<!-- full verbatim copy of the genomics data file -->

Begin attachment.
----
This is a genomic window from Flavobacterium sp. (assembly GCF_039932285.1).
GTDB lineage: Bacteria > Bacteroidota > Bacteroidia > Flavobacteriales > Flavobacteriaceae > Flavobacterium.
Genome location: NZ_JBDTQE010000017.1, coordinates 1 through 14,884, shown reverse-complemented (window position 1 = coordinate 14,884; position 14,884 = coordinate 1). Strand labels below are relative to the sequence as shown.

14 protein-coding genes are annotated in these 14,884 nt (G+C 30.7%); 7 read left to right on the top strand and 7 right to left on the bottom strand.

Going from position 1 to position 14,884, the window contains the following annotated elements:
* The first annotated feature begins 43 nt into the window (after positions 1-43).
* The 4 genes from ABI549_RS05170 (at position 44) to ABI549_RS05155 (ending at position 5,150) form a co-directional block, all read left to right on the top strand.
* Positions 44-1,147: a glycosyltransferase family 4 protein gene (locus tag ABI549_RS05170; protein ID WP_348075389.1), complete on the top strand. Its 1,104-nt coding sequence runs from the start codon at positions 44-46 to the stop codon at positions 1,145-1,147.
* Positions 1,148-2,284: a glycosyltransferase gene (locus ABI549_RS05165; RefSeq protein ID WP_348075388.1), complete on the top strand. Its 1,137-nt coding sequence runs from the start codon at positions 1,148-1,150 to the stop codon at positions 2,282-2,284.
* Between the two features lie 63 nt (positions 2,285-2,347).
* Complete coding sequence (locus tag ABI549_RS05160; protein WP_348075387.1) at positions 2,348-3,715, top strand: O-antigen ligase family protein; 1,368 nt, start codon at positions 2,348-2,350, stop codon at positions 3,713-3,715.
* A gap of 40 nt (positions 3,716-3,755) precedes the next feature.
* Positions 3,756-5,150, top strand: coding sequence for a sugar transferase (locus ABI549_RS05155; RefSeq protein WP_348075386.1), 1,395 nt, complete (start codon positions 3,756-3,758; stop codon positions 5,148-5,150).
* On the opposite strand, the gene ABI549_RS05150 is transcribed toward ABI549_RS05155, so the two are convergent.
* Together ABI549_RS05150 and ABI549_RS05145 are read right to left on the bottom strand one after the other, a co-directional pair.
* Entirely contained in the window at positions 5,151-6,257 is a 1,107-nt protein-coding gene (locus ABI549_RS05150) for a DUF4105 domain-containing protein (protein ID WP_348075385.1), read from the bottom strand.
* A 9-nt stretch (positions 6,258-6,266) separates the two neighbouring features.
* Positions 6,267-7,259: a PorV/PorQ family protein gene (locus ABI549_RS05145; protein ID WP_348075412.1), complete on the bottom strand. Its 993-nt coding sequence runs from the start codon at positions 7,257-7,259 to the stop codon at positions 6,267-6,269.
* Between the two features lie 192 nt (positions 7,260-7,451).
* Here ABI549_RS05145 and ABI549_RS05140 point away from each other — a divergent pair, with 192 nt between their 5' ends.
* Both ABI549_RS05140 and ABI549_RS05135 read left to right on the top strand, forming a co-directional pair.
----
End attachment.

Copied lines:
This is a genomic window from Flavobacterium sp. (assembly GCF_039932285.1).
GTDB lineage: Bacteria > Bacteroidota > Bacteroidia > Flavobacteriales > Flavobacteriaceae > Flavobacterium.
Genome location: NZ_JBDTQE010000017.1, coordinates 1 through 14,884, shown reverse-complemented (window position 1 = coordinate 14,884; position 14,884 = coordinate 1). Strand labels below are relative to the sequence as shown.

14 protein-coding genes are annotated in these 14,884 nt (G+C 30.7%); 7 read left to right on the top strand and 7 right to left on the bottom strand.

Going from position 1 to position 14,884, the window contains the following annotated elements:
* The first annotated feature begins 43 nt into the window (after positions 1-43).
* The 4 genes from ABI549_RS05170 (at position 44) to ABI549_RS05155 (ending at position 5,150) form a co-directional block, all read left to right on the top strand.
* Positions 44-1,147: a glycosyltransferase family 4 protein gene (locus tag ABI549_RS05170; protein ID WP_348075389.1), complete on the top strand. Its 1,104-nt coding sequence runs from the start codon at positions 44-46 to the stop codon at positions 1,145-1,147.
* Positions 1,148-2,284: a glycosyltransferase gene (locus ABI549_RS05165; RefSeq protein ID WP_348075388.1), complete on the top strand. Its 1,137-nt coding sequence runs from the start codon at positions 1,148-1,150 to the stop codon at positions 2,282-2,284.
* Between the two features lie 63 nt (positions 2,285-2,347).
* Complete coding sequence (locus tag ABI549_RS05160; protein WP_348075387.1) at positions 2,348-3,715, top strand: O-antigen ligase family protein; 1,368 nt, start codon at positions 2,348-2,350, stop codon at positions 3,713-3,715.
* A gap of 40 nt (positions 3,716-3,755) precedes the next feature.
* Positions 3,756-5,150, top strand: coding sequence for a sugar transferase (locus ABI549_RS05155; RefSeq protein WP_348075386.1), 1,395 nt, complete (start codon positions 3,756-3,758; stop codon positions 5,148-5,150).
* On the opposite strand, the gene ABI549_RS05150 is transcribed toward ABI549_RS05155, so the two are convergent.
* Together ABI549_RS05150 and ABI549_RS05145 are read right to left on the bottom strand one after the other, a co-directional pair.
* Entirely contained in the window at positions 5,151-6,257 is a 1,107-nt protein-coding gene (locus ABI549_RS05150) for a DUF4105 domain-containing protein (protein ID WP_348075385.1), read from the bottom strand.
* A 9-nt stretch (positions 6,258-6,266) separates the two neighbouring features.
* Positions 6,267-7,259: a PorV/PorQ family protein gene (locus ABI549_RS05145; protein ID WP_348075412.1), complete on the bottom strand. Its 993-nt coding sequence runs from the start codon at positions 7,257-7,259 to the stop codon at positions 6,267-6,269.
* Between the two features lie 192 nt (positions 7,260-7,451).
* Here ABI549_RS05145 and ABI549_RS05140 point away from each other — a divergent pair, with 192 nt between their 5' ends.
* Both ABI549_RS05140 and ABI549_RS05135 read left to right on the top strand, forming a co-directional pair.